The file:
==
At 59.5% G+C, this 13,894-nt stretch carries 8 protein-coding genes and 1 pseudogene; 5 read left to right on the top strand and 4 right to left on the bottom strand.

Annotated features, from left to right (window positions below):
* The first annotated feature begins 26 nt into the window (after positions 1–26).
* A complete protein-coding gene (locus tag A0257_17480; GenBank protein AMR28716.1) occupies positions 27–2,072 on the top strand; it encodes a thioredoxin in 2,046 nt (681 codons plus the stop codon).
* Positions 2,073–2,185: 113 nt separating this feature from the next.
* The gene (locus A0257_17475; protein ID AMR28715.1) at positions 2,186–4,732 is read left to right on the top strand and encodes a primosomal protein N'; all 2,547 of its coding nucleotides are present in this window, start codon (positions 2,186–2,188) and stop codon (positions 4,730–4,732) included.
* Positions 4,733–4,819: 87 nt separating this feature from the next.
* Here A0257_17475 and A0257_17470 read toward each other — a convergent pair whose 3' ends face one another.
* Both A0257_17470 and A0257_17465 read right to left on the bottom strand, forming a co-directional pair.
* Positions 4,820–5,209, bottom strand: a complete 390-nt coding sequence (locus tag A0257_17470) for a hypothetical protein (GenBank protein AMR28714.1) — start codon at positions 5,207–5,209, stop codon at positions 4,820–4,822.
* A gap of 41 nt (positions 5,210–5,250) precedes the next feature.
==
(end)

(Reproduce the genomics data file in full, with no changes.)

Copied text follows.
At 59.5% G+C, this 13,894-nt stretch carries 8 protein-coding genes and 1 pseudogene; 5 read left to right on the top strand and 4 right to left on the bottom strand.

Annotated features, from left to right (window positions below):
* The first annotated feature begins 26 nt into the window (after positions 1–26).
* A complete protein-coding gene (locus tag A0257_17480; GenBank protein AMR28716.1) occupies positions 27–2,072 on the top strand; it encodes a thioredoxin in 2,046 nt (681 codons plus the stop codon).
* Positions 2,073–2,185: 113 nt separating this feature from the next.
* The gene (locus A0257_17475; protein ID AMR28715.1) at positions 2,186–4,732 is read left to right on the top strand and encodes a primosomal protein N'; all 2,547 of its coding nucleotides are present in this window, start codon (positions 2,186–2,188) and stop codon (positions 4,730–4,732) included.
* Positions 4,733–4,819: 87 nt separating this feature from the next.
* Here A0257_17475 and A0257_17470 read toward each other — a convergent pair whose 3' ends face one another.
* Both A0257_17470 and A0257_17465 read right to left on the bottom strand, forming a co-directional pair.
* Positions 4,820–5,209, bottom strand: a complete 390-nt coding sequence (locus tag A0257_17470) for a hypothetical protein (GenBank protein AMR28714.1) — start codon at positions 5,207–5,209, stop codon at positions 4,820–4,822.
* A gap of 41 nt (positions 5,210–5,250) precedes the next feature.